Knowledge of the Holy #3

Keeping with the tribute to the incredible literary awesomeness of A.W. Tozer and Frederick William Faber I’d like to post a few more bits from “Knowledge of the Holy”.  I spent several hours every Wednesday this past semester discussing this book with some awesome guys.  Here were some of our favorite portions.

This post highlights some of our favorite thoughts from the portion titled, “God Incomprehensible.”

The child, the philosopher, and the religionist have all one question: “What is God like?”

God is not like anything that is, He is not exactly like anything or anybody.

We learn by using what we already know as a bridge over which we pass to the unknown.  It is not possible for the mind to crash suddenly past the familiar into the totally unfamiliar.  Even the most vigorous and daring mind is unable to create something out of nothing by a spontaneous act of imagination.

…when the prophet Ezekiel saw heaven opened and beheld visions of God, he found himself looking at that which he had no language to describe.  What he was seeing was wholly different from anything he had ever known before, so he fell back upon the language of resemblance. “As for the likeness of the living creatures, their appearance was like burning coals of fire.”

 To think of creature and Creator as alike in essential being is to rob God of most of His attributes and reduce Him to the status of a creature.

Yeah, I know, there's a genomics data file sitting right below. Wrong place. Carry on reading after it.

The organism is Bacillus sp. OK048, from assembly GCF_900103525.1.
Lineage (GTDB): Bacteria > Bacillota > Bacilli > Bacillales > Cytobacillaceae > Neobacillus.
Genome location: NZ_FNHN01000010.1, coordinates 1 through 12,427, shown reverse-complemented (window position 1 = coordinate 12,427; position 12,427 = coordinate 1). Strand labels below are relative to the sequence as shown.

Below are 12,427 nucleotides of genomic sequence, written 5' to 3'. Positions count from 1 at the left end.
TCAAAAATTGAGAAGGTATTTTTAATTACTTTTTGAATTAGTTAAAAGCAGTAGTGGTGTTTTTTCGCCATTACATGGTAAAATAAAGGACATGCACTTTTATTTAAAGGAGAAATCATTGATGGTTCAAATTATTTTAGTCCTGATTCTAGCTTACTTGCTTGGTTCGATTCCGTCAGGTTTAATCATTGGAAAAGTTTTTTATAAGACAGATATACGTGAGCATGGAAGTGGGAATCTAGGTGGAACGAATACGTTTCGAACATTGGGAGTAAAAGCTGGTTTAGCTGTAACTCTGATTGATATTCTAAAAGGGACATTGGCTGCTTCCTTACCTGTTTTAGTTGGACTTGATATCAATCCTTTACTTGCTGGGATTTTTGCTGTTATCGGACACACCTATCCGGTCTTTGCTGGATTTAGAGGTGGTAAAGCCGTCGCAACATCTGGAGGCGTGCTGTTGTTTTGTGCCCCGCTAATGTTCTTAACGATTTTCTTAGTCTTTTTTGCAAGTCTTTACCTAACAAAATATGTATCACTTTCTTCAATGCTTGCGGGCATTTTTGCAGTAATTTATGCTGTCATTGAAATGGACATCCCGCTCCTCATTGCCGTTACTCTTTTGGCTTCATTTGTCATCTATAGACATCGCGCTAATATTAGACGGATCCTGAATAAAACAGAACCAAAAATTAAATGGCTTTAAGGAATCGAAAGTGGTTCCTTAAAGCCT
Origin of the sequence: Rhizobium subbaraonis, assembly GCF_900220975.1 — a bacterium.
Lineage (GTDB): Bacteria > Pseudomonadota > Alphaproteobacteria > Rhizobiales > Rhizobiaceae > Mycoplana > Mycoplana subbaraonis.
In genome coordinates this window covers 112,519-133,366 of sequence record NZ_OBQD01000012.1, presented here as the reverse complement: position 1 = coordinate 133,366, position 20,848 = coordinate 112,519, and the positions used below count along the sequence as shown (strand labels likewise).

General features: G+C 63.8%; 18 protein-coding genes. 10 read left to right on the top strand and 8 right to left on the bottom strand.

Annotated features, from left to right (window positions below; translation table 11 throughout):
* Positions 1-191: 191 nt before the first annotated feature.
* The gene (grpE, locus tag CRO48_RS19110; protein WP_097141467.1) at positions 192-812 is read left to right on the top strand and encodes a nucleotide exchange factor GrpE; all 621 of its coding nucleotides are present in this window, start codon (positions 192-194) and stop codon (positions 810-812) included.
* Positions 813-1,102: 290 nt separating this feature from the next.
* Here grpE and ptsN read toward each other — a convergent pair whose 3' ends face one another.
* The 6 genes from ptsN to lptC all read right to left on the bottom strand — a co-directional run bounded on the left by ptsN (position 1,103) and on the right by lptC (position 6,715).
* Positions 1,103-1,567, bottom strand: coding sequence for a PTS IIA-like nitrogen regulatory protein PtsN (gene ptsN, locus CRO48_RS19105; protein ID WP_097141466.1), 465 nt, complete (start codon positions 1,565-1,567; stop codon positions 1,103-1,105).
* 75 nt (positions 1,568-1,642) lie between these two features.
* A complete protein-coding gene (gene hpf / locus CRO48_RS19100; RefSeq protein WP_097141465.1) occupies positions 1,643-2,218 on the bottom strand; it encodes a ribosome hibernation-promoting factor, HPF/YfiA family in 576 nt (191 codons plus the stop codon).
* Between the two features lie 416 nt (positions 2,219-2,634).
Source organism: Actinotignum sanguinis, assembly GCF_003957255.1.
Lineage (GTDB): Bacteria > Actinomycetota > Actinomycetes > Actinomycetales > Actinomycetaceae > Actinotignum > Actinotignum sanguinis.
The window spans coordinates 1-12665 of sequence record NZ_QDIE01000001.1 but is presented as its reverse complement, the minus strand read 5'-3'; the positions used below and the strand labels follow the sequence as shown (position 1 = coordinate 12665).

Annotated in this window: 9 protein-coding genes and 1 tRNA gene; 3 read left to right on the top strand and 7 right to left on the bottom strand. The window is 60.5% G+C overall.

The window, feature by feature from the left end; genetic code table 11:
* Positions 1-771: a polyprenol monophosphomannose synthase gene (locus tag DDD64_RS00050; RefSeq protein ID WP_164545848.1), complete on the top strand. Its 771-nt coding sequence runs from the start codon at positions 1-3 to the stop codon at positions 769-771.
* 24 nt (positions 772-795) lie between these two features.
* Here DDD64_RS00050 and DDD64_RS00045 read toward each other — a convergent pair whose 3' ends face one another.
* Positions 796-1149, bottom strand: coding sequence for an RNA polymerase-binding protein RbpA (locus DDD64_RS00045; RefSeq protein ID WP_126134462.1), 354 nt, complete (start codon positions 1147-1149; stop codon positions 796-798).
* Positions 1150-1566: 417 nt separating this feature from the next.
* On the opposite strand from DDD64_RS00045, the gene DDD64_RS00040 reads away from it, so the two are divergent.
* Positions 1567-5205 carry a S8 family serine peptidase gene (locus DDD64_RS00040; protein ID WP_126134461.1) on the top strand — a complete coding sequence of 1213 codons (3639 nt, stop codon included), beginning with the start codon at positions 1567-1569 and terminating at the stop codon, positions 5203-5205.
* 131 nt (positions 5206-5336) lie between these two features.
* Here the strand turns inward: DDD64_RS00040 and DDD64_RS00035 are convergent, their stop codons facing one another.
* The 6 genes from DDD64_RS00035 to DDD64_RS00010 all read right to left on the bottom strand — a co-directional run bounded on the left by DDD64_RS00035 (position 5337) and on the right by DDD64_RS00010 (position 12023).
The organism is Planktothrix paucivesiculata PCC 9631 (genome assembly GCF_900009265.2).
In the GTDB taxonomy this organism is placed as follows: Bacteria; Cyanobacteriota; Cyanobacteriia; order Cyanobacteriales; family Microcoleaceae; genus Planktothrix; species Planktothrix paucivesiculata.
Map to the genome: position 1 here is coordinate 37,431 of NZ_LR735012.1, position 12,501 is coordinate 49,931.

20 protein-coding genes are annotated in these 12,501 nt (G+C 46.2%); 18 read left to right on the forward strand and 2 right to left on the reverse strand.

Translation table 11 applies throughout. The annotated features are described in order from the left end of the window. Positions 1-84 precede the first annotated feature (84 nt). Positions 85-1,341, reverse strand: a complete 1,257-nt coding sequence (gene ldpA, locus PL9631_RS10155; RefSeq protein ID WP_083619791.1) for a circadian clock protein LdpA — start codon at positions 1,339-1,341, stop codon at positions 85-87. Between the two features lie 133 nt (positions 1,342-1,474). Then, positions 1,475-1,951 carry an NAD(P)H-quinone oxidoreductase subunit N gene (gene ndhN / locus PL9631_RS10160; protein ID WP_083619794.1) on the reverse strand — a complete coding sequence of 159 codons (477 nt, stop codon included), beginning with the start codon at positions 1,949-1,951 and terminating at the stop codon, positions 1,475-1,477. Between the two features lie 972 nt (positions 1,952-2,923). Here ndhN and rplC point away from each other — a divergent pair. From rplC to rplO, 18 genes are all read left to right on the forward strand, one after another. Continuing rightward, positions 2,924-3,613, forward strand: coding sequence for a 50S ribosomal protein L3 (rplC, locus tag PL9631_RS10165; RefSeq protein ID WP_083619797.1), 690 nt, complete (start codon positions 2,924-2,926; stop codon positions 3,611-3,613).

…there cannot be two unlimited substances in the universe.

When we try to imagine what God is like we must of necessity use that-which-is-not-God as the raw material for our minds to work on; hence whatever we visualize God to be, he is not, for we have constructed our image out of that which he has made and what He has made is not God.  If we insist upon trying to imagine Him, we end with an idol, made not with hands but with thoughts; and an idol of the mind is as offensive to God as an idol of the hand.

 Left to ourselves we tend immediately to reduce God to manageable terms.

If what we conceive God to be He is not, how then shall we think of Him?

how shall we acquaint ourselves with One who eludes all the straining efforts of mind and heart? And how shall we be held accountable to know what cannot be known?

 “Canst thou by searching find out God?” — Zophar the Namathite

 In Christ and by Christ, God effects complete self-disclosure, although He shows Himself not to reason but to faith and love.  Faith is an organ of knowledge, and love an organ of experience.  God came to us in the incarnation; in atonement He reconciled us to Himself, and by faith and love we enter and lay hold on Him.

 “What is God like?”  If by that question we mean “What is God like in Himself?” there is no answer.  If we mean “What has God disclosed about Himself that the reverent reason can comprehend?” there is, I believe, an answer both full and satisfying.  For while the name of God is secret and His essential nature incomprehensible, He in condescending love has by revelation declared certain things to be true of Himself.  These we call His attributes.

Sovereign Father, heavenly King,
 Thee we now presume to sing;
Glad thine attributes confess,
Glorious all, and numberless.
                        — Charles Wesley

Knowledge of the Holy #1
Knowledge of the Holy #2


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